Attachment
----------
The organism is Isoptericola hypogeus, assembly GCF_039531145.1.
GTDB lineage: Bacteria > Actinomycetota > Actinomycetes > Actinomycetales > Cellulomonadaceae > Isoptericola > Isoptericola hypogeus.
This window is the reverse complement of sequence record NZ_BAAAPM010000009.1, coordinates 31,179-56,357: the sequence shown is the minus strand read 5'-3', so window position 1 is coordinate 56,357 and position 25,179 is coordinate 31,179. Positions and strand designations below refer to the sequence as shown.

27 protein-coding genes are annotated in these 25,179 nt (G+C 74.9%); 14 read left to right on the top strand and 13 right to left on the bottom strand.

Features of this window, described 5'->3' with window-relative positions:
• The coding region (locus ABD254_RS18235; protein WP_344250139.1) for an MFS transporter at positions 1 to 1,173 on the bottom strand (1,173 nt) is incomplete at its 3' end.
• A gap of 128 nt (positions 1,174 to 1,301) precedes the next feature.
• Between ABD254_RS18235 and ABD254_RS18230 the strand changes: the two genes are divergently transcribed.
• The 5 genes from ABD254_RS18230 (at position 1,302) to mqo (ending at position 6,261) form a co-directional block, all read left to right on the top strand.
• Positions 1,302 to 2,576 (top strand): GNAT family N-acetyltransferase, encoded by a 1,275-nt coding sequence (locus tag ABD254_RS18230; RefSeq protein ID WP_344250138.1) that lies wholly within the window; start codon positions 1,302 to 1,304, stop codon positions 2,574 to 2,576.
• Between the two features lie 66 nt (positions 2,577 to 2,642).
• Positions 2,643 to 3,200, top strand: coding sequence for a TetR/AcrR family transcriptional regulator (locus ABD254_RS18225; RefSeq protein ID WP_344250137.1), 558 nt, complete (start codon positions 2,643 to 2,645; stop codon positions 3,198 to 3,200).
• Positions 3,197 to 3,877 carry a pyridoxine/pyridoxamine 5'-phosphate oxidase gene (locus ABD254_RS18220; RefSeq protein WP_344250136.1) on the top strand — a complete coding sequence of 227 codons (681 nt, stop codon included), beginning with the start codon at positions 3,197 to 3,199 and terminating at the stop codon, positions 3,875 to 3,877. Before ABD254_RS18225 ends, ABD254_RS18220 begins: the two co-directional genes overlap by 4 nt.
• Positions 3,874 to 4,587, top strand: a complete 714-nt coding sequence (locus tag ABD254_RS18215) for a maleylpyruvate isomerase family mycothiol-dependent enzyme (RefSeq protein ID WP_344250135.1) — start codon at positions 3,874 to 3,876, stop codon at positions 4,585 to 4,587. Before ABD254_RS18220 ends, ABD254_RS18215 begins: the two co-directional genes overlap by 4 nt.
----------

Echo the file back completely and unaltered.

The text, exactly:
The organism is Isoptericola hypogeus, assembly GCF_039531145.1.
GTDB lineage: Bacteria > Actinomycetota > Actinomycetes > Actinomycetales > Cellulomonadaceae > Isoptericola > Isoptericola hypogeus.
This window is the reverse complement of sequence record NZ_BAAAPM010000009.1, coordinates 31,179-56,357: the sequence shown is the minus strand read 5'-3', so window position 1 is coordinate 56,357 and position 25,179 is coordinate 31,179. Positions and strand designations below refer to the sequence as shown.

27 protein-coding genes are annotated in these 25,179 nt (G+C 74.9%); 14 read left to right on the top strand and 13 right to left on the bottom strand.

Features of this window, described 5'->3' with window-relative positions:
• The coding region (locus ABD254_RS18235; protein WP_344250139.1) for an MFS transporter at positions 1 to 1,173 on the bottom strand (1,173 nt) is incomplete at its 3' end.
• A gap of 128 nt (positions 1,174 to 1,301) precedes the next feature.
• Between ABD254_RS18235 and ABD254_RS18230 the strand changes: the two genes are divergently transcribed.
• The 5 genes from ABD254_RS18230 (at position 1,302) to mqo (ending at position 6,261) form a co-directional block, all read left to right on the top strand.
• Positions 1,302 to 2,576 (top strand): GNAT family N-acetyltransferase, encoded by a 1,275-nt coding sequence (locus tag ABD254_RS18230; RefSeq protein ID WP_344250138.1) that lies wholly within the window; start codon positions 1,302 to 1,304, stop codon positions 2,574 to 2,576.
• Between the two features lie 66 nt (positions 2,577 to 2,642).
• Positions 2,643 to 3,200, top strand: coding sequence for a TetR/AcrR family transcriptional regulator (locus ABD254_RS18225; RefSeq protein ID WP_344250137.1), 558 nt, complete (start codon positions 2,643 to 2,645; stop codon positions 3,198 to 3,200).
• Positions 3,197 to 3,877 carry a pyridoxine/pyridoxamine 5'-phosphate oxidase gene (locus ABD254_RS18220; RefSeq protein WP_344250136.1) on the top strand — a complete coding sequence of 227 codons (681 nt, stop codon included), beginning with the start codon at positions 3,197 to 3,199 and terminating at the stop codon, positions 3,875 to 3,877. Before ABD254_RS18225 ends, ABD254_RS18220 begins: the two co-directional genes overlap by 4 nt.
• Positions 3,874 to 4,587, top strand: a complete 714-nt coding sequence (locus tag ABD254_RS18215) for a maleylpyruvate isomerase family mycothiol-dependent enzyme (RefSeq protein ID WP_344250135.1) — start codon at positions 3,874 to 3,876, stop codon at positions 4,585 to 4,587. Before ABD254_RS18220 ends, ABD254_RS18215 begins: the two co-directional genes overlap by 4 nt.